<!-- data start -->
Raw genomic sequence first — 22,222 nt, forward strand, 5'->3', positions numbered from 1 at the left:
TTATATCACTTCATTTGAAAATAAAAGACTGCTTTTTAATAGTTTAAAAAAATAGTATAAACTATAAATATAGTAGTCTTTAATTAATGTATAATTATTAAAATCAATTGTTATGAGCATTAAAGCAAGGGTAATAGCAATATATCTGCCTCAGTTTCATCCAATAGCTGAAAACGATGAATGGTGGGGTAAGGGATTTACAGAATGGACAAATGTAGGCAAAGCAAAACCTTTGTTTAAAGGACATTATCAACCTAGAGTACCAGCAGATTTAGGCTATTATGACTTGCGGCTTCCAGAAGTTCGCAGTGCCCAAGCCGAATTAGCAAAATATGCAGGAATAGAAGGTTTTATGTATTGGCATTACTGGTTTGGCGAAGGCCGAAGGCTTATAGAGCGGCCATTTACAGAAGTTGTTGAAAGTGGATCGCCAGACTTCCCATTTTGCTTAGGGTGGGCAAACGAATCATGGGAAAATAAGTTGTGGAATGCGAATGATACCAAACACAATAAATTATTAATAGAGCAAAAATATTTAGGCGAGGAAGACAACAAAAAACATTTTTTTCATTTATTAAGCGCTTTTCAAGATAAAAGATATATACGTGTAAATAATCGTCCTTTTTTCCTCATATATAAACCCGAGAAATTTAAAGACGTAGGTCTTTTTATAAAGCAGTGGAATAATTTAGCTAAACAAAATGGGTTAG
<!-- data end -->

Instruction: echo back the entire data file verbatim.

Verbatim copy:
Raw genomic sequence first — 22,222 nt, forward strand, 5'->3', positions numbered from 1 at the left:
TTATATCACTTCATTTGAAAATAAAAGACTGCTTTTTAATAGTTTAAAAAAATAGTATAAACTATAAATATAGTAGTCTTTAATTAATGTATAATTATTAAAATCAATTGTTATGAGCATTAAAGCAAGGGTAATAGCAATATATCTGCCTCAGTTTCATCCAATAGCTGAAAACGATGAATGGTGGGGTAAGGGATTTACAGAATGGACAAATGTAGGCAAAGCAAAACCTTTGTTTAAAGGACATTATCAACCTAGAGTACCAGCAGATTTAGGCTATTATGACTTGCGGCTTCCAGAAGTTCGCAGTGCCCAAGCCGAATTAGCAAAATATGCAGGAATAGAAGGTTTTATGTATTGGCATTACTGGTTTGGCGAAGGCCGAAGGCTTATAGAGCGGCCATTTACAGAAGTTGTTGAAAGTGGATCGCCAGACTTCCCATTTTGCTTAGGGTGGGCAAACGAATCATGGGAAAATAAGTTGTGGAATGCGAATGATACCAAACACAATAAATTATTAATAGAGCAAAAATATTTAGGCGAGGAAGACAACAAAAAACATTTTTTTCATTTATTAAGCGCTTTTCAAGATAAAAGATATATACGTGTAAATAATCGTCCTTTTTTCCTCATATATAAACCCGAGAAATTTAAAGACGTAGGTCTTTTTATAAAGCAGTGGAATAATTTAGCTAAACAAAATGGGTTAG